“No artist had ever recorded the New Mexico I was now seeing. No writer had ever written down the smell of this air or the feel of that morning’s sky.”
–Ernest L Blumenschein
Artists have long been in love with New Mexico’s topography including the sense of unlimited space, the snow-capped Sangre de Cristo Mountains, the unique and dramatic quality of light and color, vibrant trees such as Autumn Aspens painted by Oscar Berninghaus, the expansive desert as depicted by Olive Rush’s Sunset in the White Sands Desert, the rich history of the Native Americans as portrayed by Leon Gaspard in his painting entitled The Apaches, and the Hispano cultures, their art and artifacts as evidenced by Joseph Amadeus Fleck in Fiesta Array. These early artists working in New Mexico and featured in this exhibition went on to shape popular culture’s perceptions of the American Southwest and influenced generations of artists. The Taos Society of Artists, one of the first American regional movements to achieve international acclaim, was founded in 1915 by Ernest Leonard Blumenschein, Bert Geer Phillips, Joseph Henry Sharp, Oscar Edmund Berninghaus, Eanger Irving Couse, and William Herbert “Buck” Dunton.
Today, the communities of Taos and Santa Fe remain picturesque and culturally unique towns despite the enormous changes that have taken place throughout the past 100 years. A diversity of artists including painters, writers, filmmakers, and musicians continue to reinterpret and re-create the iconic images of the ancient land and its inhabitants.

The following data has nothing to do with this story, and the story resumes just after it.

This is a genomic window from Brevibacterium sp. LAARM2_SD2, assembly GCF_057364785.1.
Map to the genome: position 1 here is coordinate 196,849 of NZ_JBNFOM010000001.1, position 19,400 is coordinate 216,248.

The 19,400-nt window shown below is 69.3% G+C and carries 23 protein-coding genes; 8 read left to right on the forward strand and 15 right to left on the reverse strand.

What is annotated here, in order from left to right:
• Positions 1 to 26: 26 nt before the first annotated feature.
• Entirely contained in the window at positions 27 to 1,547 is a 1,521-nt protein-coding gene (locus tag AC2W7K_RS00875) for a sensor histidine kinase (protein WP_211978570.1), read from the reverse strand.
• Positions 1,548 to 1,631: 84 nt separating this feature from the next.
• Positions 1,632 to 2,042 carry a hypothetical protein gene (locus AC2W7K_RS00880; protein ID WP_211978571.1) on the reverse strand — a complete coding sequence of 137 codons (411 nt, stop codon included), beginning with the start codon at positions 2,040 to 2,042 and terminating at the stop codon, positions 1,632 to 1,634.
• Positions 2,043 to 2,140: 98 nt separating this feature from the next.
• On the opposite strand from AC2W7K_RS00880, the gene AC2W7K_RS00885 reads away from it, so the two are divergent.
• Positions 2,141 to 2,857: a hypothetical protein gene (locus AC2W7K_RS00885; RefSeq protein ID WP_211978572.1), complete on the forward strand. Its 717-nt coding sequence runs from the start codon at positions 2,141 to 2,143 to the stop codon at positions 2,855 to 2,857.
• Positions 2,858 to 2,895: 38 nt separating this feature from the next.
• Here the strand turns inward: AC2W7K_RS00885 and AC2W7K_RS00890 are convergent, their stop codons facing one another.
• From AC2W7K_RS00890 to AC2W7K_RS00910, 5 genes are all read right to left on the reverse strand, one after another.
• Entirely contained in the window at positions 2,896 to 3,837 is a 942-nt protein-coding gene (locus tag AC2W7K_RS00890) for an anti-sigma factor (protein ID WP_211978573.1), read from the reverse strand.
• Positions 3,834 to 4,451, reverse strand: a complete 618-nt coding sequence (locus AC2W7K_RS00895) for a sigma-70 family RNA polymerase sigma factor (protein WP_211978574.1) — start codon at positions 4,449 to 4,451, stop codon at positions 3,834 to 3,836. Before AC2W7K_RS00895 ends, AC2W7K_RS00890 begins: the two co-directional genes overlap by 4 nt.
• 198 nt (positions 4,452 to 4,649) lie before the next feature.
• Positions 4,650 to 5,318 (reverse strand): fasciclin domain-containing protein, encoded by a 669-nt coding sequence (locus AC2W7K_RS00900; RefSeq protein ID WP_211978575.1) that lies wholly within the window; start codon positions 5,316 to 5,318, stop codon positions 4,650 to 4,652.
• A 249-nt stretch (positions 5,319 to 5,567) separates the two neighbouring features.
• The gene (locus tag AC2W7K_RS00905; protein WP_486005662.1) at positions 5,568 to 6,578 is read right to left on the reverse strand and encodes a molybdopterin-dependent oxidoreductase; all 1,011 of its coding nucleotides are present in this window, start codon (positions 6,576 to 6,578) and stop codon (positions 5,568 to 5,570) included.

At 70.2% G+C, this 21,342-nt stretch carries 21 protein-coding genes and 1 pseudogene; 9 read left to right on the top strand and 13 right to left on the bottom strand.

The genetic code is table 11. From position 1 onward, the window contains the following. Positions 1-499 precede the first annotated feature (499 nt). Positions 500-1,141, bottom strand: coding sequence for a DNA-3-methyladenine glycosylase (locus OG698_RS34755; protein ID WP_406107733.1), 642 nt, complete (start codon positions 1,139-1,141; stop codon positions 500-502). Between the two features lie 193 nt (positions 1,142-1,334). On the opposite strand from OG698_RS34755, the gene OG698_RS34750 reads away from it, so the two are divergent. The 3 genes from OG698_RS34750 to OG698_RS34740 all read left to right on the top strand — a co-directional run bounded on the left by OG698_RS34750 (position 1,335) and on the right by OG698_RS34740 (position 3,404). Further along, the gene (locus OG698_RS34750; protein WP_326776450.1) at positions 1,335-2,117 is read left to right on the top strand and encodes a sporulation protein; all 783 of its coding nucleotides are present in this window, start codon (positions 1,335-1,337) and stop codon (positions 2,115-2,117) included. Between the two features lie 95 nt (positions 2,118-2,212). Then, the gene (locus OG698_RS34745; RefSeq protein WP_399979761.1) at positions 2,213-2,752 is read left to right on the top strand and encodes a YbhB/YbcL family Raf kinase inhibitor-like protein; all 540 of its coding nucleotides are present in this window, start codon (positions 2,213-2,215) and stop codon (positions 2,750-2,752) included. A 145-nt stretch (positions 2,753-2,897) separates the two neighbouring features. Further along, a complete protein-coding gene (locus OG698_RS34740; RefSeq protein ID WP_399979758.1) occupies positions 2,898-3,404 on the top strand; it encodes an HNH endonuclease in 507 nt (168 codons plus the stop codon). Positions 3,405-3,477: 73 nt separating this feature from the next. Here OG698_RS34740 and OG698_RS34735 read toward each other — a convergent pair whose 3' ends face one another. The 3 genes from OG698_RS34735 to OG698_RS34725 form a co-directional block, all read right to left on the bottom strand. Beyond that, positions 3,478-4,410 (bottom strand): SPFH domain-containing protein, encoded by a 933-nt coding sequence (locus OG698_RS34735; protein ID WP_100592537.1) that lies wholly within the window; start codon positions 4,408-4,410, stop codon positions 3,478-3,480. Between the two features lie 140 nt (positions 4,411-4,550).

Christy Vezolles, Co-curator of this exhibition and wife of the late Gil Waldman, says: “It is not by chance that there are so many paintings by the Taos Society of Artists, or TSA, in the Waldman Collection. He and his wife Nancy became members of the Philbrook and Gilcrease museums when they moved from Albany to Tulsa in the 1950s. Before long, they began summering in New Mexico, where they joined the local art museums, attended seminars on the TSA, and began collecting in earnest in the 1980s, about the time they began spending winters in Scottsdale. The TSA paintings became the core foundation of the collection. Although Nancy passed away in 2011, Gil enthusiastically continued to add to his collection in the following years.”